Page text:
GigaMedia Limited and its subsidiary, T2CN Holding Company Limited, and its former CEO, Arthur M. Wang, have been sued in a Federal District Court in Los Angeles, California.
According to the press release, the complaint seeks $40 million in damages and a court declaration affirming that Gigamedia’s business structure, operating in China as a Variable Interest Entity (VIE), and its attempted direct and indirect involvement in T2-E’s online game activities, is invalid and illegal under the laws of People’s Republic of China (PRC).
The complaint also points out that in its Annual Report to the SEC for the year ending Dec. 31, 2009, GigaMedia reported that the promulgation by Chinese government authorities of Notice 13 on Sept. 28, 2008, if enforced, would render ownership the [VIE] structure in the PRC invalid and illegal. The complaint alleges the VIE structure was known to be unenforceable when GigaMedia made these representations and that they were misleading.
According to the press release, the dispute between the parties first arose in or around early January 2009 as a result of Gigamedia’s attempt to influence business operation decisions of Wang Ji, the chief executive officer of Shanghai T2 Entertainment Company (T2-E). T2-E is licensed and authorized by the Chinese government to be a provider of online game activities. Its ownership by foreign entities is prohibited in China, and GigaMedia is alleged to have been fully aware of this illegality when it claimed and reported otherwise.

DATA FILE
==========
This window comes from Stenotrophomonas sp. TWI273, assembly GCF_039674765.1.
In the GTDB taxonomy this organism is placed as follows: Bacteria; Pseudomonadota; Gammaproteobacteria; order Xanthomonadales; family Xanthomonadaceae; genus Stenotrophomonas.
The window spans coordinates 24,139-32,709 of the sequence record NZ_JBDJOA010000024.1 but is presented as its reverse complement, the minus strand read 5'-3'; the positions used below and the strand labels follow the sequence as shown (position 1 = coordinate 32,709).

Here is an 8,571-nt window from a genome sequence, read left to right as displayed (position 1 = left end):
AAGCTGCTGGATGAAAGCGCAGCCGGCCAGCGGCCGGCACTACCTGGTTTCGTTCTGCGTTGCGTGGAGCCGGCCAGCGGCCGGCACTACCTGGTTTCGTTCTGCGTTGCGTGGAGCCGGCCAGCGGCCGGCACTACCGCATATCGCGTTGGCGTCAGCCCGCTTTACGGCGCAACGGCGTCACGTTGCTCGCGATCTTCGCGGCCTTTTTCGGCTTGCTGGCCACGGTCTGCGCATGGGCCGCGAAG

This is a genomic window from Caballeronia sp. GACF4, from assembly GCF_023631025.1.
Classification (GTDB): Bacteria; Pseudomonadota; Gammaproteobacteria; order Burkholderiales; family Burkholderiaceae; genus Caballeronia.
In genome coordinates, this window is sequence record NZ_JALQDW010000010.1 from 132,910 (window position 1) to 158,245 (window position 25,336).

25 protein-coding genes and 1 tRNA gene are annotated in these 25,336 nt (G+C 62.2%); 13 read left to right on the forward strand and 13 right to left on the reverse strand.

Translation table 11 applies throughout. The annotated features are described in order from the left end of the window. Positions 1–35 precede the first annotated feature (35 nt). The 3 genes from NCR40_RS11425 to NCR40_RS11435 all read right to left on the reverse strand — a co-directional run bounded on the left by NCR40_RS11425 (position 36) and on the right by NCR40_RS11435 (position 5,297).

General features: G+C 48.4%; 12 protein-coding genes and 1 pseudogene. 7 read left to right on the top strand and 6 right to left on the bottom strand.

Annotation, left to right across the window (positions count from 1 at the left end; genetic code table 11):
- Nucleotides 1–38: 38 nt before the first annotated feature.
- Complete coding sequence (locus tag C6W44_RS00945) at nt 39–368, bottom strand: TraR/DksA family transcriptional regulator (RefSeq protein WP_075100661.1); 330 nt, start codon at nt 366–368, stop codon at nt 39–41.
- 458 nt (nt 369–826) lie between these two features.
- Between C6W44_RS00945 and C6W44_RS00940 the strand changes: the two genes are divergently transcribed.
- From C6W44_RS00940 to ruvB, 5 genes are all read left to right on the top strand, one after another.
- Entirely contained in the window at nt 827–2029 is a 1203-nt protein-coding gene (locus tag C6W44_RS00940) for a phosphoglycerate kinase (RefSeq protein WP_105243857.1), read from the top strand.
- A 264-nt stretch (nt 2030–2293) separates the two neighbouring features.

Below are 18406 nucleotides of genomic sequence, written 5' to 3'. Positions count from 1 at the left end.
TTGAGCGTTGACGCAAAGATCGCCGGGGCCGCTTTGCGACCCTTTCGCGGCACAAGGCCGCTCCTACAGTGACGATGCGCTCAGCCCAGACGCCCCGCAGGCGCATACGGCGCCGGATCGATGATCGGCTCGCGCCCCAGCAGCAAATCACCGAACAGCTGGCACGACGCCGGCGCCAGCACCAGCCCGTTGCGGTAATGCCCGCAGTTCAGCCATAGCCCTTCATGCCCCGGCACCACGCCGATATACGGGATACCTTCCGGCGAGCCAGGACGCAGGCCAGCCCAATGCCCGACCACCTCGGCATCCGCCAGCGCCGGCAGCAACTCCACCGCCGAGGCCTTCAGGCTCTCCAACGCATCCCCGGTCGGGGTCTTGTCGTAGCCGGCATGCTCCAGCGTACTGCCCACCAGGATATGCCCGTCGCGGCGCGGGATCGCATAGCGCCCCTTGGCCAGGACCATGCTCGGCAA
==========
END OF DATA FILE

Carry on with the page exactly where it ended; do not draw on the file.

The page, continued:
According to the press release, when T2-E’s CEO informed Arthur Wang that GigaMedia demands for gambling promotions in China and foreign control in operation of [entertainment] games played online would violate China internal policy regulating online [entertainment] games, GigaMedia reacted by attempting to forcibly take direct control of T2-E’s business operations. When this effort was met with resistance, Arthur Wang then authorized the filing of five separate lawsuits naming Wang Ji in various countries – the British Virgin Islands, the Republic of Singapore, Hong Kong, the U.S. and Shanghai, claiming Wang Ji’s resistance was a breach of his fiduciary duty as a senior manager.
The complaint as stated in the press release also alleges GigaMedia and Arthur Wang systematically used other means such as improper proxy votes and irregularly called directors’ meetings to wrest managerial and executive control of T2-E and T2CN Holding Company Limited from Wang Ji. These included demands, among others, that Wang JI immediately terminate over 125 research and development employees; Wang Ji contends all actions were not only retaliatory acts but, more importantly, were actions taken to violate various labor laws enacted by the People’s Republic of China as well as violate the British Virgin Islands Companies Act of 2004.
According to Court records, GigaMedia and T2CN Holding Company Limited have until July 18, 2011, to respond to the allegations pled in this verified complaint.